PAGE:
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Years smile on benefit concerts for Angelus

Can it really be the 11th year for Charlie Daniels' annual concert to benefit the Angelus home in Hudson?

It seems like only days ago that concert backer Michael Vandiver began rounding up sponsors and hounding media types for coverage of what sounded like a fantasy back then _ bringing in country music stars to raise money for a little-known place where about 30 developmentally disabled children and adults live.

Since then, Charlie and his cohorts have battled cold weather, mud bogs and all kinds of adversity to raise about $1-million for the Angelus. Last year, Charlie came to town to open Charlie's Lodge, a gorgeous building that is headquarters for disabled campers and a place for Angelus meetings.

The concert grew over the years to include a celebrity golf tournament, black-tie parties and an awards dinner and concert.

Now the concert itself has expanded to cover two days on Jan. 20 and 21 at Coachman Park in Clearwater.

Jan. 20 will spotlight classic rock with Charlie, Jon Anderson, Chris Squire and Alan White of YES, Molly Hatchet Band, the Marshall Tucker Band, Vince Neil of Motley Crue, Daryl Pillow, Bonnie Bramlett and Stormbringer.

On Jan. 21, it's a boot-tapping jam with Charlie, Montgomery Gentry, Chad Brock, the Warren Brothers, Confederate Railroad, Jeff Carson, Exile, Clay Davidson, John Berry, Chalee Tennison, Victoria Shaw, Copperline and more.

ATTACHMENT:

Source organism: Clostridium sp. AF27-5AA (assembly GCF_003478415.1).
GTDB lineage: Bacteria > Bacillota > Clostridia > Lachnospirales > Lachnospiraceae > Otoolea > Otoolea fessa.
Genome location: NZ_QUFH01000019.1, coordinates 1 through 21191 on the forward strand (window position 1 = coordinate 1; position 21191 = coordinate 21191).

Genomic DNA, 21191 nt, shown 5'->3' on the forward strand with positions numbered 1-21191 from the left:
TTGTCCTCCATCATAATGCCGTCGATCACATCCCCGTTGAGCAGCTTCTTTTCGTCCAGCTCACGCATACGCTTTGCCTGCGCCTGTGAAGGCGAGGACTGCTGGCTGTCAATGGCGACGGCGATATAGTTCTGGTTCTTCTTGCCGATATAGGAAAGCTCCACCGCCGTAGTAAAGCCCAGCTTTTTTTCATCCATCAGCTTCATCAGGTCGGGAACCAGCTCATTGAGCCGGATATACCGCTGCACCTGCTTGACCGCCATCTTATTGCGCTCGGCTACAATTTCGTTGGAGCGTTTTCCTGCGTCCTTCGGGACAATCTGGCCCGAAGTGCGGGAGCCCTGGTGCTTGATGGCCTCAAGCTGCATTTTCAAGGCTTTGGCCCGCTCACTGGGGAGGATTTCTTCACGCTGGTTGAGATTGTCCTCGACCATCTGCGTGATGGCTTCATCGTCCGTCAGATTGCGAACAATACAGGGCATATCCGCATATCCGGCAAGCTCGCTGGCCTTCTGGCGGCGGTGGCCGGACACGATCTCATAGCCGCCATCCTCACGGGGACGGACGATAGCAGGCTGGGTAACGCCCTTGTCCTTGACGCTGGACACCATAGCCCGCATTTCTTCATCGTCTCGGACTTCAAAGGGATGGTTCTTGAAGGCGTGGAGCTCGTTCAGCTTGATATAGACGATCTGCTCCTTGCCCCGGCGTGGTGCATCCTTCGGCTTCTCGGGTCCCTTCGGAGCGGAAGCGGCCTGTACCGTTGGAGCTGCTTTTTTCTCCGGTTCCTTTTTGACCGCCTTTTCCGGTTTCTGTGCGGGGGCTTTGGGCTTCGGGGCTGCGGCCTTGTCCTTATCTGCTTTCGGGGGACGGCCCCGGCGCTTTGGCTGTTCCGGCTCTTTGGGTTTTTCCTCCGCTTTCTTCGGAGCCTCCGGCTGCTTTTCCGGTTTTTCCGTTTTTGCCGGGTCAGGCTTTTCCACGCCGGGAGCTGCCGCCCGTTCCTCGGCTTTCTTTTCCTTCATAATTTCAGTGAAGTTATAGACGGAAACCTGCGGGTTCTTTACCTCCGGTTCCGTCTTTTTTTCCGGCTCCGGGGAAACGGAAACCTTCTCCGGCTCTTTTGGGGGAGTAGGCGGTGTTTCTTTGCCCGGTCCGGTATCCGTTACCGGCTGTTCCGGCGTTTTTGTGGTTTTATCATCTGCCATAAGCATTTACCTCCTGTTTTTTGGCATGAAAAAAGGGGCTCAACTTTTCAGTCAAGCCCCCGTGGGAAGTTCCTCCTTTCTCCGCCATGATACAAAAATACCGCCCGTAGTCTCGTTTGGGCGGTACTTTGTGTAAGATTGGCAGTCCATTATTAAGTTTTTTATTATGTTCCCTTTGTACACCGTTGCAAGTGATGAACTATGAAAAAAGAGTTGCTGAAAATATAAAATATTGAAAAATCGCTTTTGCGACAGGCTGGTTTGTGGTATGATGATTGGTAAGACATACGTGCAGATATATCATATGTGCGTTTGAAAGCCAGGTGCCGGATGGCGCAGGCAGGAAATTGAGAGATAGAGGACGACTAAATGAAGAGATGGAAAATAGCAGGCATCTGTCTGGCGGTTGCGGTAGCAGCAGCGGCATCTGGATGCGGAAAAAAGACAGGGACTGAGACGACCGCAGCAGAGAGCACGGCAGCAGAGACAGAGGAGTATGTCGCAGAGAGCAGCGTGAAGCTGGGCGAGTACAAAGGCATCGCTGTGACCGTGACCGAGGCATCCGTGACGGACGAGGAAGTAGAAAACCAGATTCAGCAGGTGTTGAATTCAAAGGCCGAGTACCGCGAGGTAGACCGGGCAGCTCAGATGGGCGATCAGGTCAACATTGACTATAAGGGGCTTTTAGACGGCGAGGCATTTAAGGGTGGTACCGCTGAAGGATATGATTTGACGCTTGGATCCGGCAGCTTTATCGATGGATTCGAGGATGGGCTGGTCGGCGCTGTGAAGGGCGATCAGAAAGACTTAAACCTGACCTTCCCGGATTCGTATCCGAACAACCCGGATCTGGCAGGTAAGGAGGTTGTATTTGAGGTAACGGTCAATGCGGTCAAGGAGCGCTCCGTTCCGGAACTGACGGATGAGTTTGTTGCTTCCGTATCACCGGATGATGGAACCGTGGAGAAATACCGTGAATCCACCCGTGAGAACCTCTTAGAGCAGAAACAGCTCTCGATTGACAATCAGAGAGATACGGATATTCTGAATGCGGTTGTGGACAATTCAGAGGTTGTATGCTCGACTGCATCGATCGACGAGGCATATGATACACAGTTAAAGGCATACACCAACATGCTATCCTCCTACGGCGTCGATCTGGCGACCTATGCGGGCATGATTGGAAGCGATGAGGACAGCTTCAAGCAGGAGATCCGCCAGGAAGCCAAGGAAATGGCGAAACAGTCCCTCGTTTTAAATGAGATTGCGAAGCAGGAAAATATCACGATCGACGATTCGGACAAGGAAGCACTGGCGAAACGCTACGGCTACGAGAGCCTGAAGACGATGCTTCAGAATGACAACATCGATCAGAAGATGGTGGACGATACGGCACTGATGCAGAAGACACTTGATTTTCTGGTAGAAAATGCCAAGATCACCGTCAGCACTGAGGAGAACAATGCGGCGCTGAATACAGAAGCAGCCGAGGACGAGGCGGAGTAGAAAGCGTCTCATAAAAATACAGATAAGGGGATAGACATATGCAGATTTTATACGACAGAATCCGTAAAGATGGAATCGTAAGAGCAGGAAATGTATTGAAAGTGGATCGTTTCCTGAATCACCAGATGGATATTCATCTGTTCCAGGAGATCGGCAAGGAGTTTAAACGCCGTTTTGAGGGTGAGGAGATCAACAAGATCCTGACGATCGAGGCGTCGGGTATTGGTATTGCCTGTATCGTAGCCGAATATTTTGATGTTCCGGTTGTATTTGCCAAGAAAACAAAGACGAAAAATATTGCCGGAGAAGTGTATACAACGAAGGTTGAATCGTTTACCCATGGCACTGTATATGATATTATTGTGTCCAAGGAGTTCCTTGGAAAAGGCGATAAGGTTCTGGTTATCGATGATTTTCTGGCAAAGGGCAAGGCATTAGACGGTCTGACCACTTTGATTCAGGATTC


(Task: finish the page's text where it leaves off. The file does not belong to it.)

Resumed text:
General admission is $15 each day, in advance, available at Circle K, Winn-Dixie and TicketMaster or by calling (800) 443-7957. Or you can pay $17.50 at the gate. Kids under age 5 can go for free.

The celebrity golf tourney will include Tampa Bay Buccaneers Mike Alstott, Jerry Wunsch, Patrick Hape and Dave Moore _ assuming their season isn't still alive at that point _ plus Tim Marcum, the head coach for Tampa Bay Storm, and Guy Gilchrist, the creator of the comic strips Nancy & Night Lights and Pillow Fights. Log on at for info on the golf tourney.

Let's all hope for bright skies and sunshine for Charlie and his gang. They really deserve it.

The coming New Year also means another Will McLean Foundation contest for the Best New Florida Song. The contest, started in 1992, has resulted in hundreds of marvelous songs about our beautiful state of Florida.

The top three winners are invited to sing at the annual Will McLean Music Festival that will be held on March 10 and 11 at the Sertoma Youth Ranch northwest of Dade City.

Each person may submit up to three songs about the people, history, heritage and natural beauties of Florida. In past years, the musicians have also called attention to the degradation of our state by uncaring businesses and people.

Entry fee is $10 a song, and the songwriters retain rights to their work.

The instructions and rules are in the Internet at Click on "Florida Songwriting Contest."

Or call Margaret Longhill at (352) 465-7208.

Seven of this area's artists were invited to exhibit their works in the Nagoya, Japan, show "Art Waves" in mid-November. Nagoya is a city with a long tradition of support for the cultural arts.

It was the second part of an international exchange between the Pasco Arts Council and the art world of Japan. Last year, the Pasco Art Center exhibited the works of Ermin Yang, a native of China who now lives and works in Japan. It was a popular exhibit all around.

Those invited to be part of the nine-day Nagoya show were Antonio Caparello of Aripeka, Harry Farmlett of Hudson, Lucy Wu Mainer of New Port Richey (who was instrumental in bringing Ermin Yang's work to the Pasco Art Center), Trish Demasky of Port Richey, Peggy Gallaher of Largo, Susan Duda Shultz of Tarpon Springs and Nathan Golub, a 1999 graduate of River Ridge High School who now attends the Ringling School of Design in Sarasota.

Golub's mom, Marj, is executive director of the Pasco Art Center.

The Ermin Yang exhibit was a coup for the local art scene.

It's likely that the residents of Nagoya think that our artists were a coup for them.

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